TL;DR – Spectre and Meltdown are two recently announced vulnerabilities that allow private data to be accessed by otherwise unauthorized applications. Patches are coming out to mitigate risks, but these may also affect the speed of your devices and systems. Our recommendation is to hold off on updates, first updating any antivirus engines when Spectre/Meltdown updates emerge, and only after that executing system updates, backing up all data at each step to ensure no data is compromised.
Where do Spectre and Meltdown Come From?
Spectre and Meltdown are vulnerabilities based on Speculative Execution. Speculative Execution is a process by which CPUs make educated guesses on the outcomes of certain processes so that they can execute subsequent processes in advance. The information used and generated by that speculative execution is stored on memory local to the CPU, instead of referring to the general memory or RAM of a computer that the CPU may be on, which is – relatively speaking – much further away.
This process is generally advantageous because it allows computers to generate outcomes for certain processes much faster than they would have if they were not able to make assumptions about their outcomes. The general convention has been to leave the data left on this local cache untouched until it is overwritten by a later process that needs the space, once the previous use of the cache is completed (or the cache data is discarded because of an outcome different to that which the processor based its speculative execution on). This has been a common practice in processing since the 1960s, when data leakage and unauthorized access via a local cache wasn’t a concern. Now that virtually all processors are running multiple processes and environments at any given time, and are also exposed to networks and the internet in general, the risk is much higher.
For instance, while no known exploit of these vulnerabilities yet exists, it is conceivable that if you were running a web browser on a page with malicious script at the same time as you were doing online banking, or running another application that processes sensitive data, that malicious script could access any processor cache information that has yet to be overwritten, meaning usernames, passwords, and account data could be accessed. It should be noted that Meltdown is perhaps more concerning as it also permits Kernel memory from being accessed, offering more data out of what’s available between the interface of applications and the CPU, memory and other device components. Additionally, while Spectre is a vulnerability present in almost all modern processors, Meltdown is only present in modern Intel processors.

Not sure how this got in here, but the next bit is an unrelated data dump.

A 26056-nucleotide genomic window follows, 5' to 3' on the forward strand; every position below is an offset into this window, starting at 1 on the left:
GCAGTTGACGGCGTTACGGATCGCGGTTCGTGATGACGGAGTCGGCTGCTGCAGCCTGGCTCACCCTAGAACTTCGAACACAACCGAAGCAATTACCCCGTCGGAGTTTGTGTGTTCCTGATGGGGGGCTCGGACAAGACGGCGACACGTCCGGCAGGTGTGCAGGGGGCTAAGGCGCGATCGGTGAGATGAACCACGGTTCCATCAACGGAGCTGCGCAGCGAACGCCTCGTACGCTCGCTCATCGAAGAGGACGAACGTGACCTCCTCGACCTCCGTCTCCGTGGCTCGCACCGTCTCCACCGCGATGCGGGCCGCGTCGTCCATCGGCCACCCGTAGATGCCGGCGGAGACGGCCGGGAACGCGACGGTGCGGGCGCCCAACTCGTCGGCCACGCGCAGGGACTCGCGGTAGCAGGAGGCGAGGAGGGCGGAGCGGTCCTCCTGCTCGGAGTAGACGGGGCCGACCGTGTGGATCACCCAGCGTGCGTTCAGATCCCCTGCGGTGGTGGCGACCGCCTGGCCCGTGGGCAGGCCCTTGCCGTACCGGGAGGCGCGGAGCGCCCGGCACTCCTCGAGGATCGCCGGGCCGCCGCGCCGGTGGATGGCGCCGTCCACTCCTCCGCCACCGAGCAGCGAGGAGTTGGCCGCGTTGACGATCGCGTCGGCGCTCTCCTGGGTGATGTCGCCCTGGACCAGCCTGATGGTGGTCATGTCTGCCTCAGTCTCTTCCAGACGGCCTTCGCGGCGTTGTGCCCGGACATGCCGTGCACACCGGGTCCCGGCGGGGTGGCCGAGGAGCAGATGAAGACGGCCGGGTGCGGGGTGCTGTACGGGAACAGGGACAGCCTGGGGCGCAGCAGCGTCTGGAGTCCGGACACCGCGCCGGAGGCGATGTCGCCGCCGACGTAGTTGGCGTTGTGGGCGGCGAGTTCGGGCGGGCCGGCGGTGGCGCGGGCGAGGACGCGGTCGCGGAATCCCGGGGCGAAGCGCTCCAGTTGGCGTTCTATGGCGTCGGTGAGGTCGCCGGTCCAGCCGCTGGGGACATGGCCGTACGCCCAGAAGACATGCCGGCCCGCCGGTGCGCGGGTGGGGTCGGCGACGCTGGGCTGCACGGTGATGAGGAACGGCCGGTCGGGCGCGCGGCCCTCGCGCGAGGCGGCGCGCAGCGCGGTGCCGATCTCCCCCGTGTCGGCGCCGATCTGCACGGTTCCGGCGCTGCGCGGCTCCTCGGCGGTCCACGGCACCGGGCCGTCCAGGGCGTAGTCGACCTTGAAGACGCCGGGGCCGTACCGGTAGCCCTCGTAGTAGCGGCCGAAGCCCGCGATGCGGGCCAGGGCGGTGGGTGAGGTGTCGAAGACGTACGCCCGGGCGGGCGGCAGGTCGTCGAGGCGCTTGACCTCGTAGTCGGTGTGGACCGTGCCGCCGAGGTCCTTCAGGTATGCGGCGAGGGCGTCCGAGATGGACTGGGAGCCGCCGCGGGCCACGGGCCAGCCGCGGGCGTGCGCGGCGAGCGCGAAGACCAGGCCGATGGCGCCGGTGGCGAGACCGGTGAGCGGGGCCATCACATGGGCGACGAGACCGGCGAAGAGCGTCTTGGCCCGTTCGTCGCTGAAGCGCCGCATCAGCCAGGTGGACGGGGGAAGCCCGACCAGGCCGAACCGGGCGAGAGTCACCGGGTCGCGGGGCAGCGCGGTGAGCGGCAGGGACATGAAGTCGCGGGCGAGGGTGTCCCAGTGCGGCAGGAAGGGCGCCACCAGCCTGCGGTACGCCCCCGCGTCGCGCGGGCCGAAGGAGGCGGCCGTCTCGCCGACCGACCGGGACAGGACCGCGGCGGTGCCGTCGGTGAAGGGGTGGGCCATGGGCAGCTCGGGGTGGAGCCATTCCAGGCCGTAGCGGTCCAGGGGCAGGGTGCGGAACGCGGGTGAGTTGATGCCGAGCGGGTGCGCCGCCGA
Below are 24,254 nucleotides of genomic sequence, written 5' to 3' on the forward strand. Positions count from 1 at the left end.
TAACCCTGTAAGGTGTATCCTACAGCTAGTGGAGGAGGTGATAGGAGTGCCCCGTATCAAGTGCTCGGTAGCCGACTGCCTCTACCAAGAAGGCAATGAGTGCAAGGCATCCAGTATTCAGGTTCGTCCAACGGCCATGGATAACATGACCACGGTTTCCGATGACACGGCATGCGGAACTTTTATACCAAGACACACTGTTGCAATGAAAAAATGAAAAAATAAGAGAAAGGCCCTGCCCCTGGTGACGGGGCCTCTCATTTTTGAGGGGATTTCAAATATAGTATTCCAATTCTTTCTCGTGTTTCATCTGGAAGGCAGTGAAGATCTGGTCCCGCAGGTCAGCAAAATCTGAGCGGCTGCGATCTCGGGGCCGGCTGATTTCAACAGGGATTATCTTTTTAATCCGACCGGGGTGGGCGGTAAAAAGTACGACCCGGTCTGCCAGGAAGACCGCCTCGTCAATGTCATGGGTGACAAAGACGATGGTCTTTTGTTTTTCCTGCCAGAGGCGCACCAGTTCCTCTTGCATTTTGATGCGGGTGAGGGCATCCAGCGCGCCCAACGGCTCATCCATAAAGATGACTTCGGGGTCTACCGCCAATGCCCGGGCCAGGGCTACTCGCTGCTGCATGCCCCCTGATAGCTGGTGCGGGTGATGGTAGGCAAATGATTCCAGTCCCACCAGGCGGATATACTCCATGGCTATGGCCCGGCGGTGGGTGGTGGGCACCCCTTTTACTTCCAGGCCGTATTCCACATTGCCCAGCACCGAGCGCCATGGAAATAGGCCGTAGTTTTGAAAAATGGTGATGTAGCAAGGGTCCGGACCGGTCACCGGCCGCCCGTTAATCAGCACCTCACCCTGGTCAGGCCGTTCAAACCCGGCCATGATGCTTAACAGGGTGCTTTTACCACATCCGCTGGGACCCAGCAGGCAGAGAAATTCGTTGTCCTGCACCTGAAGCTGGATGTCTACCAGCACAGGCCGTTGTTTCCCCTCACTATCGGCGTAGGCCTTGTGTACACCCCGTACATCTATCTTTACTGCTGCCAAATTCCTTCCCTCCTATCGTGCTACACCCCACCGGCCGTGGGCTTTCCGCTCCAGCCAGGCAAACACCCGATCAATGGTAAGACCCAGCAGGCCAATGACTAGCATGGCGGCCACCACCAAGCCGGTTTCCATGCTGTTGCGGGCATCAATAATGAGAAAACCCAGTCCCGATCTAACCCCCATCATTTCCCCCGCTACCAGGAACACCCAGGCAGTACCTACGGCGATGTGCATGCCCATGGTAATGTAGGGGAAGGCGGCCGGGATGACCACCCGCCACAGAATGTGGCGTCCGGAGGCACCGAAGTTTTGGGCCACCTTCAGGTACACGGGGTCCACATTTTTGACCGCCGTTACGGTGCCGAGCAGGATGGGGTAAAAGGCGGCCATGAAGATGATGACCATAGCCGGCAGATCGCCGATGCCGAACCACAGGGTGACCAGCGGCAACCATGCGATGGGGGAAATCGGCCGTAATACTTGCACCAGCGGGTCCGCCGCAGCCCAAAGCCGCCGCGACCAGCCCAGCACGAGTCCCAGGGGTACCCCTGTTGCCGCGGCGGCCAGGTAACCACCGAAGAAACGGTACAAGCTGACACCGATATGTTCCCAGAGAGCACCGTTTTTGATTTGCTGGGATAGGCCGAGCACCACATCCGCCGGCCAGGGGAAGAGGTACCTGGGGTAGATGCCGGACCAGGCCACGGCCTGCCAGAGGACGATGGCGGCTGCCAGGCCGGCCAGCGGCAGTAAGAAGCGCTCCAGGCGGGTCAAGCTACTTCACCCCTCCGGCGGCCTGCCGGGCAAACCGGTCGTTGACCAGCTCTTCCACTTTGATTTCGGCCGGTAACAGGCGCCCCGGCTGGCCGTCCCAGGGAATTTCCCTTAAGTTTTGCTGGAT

For a deeper dive, check out Dr Steve Bagley of ComputerPhile’s summary on Spectre & Meltdown.
What is the Response?
Companies like Microsoft, Apple and more are rapidly rolling out patches to mitigate the potential damage from these vulnerabilities, and they have had more than a year to prepare them since the vulnerabilities became apparent to major threat intelligence groups. These are fairly significant and systematic updates whose results will long need to be negotiated and improved upon, as they involve the complex tasks of redoing memory mapping to separate kernel memory from user memory, and also redoing logic of memory usage within CPUs.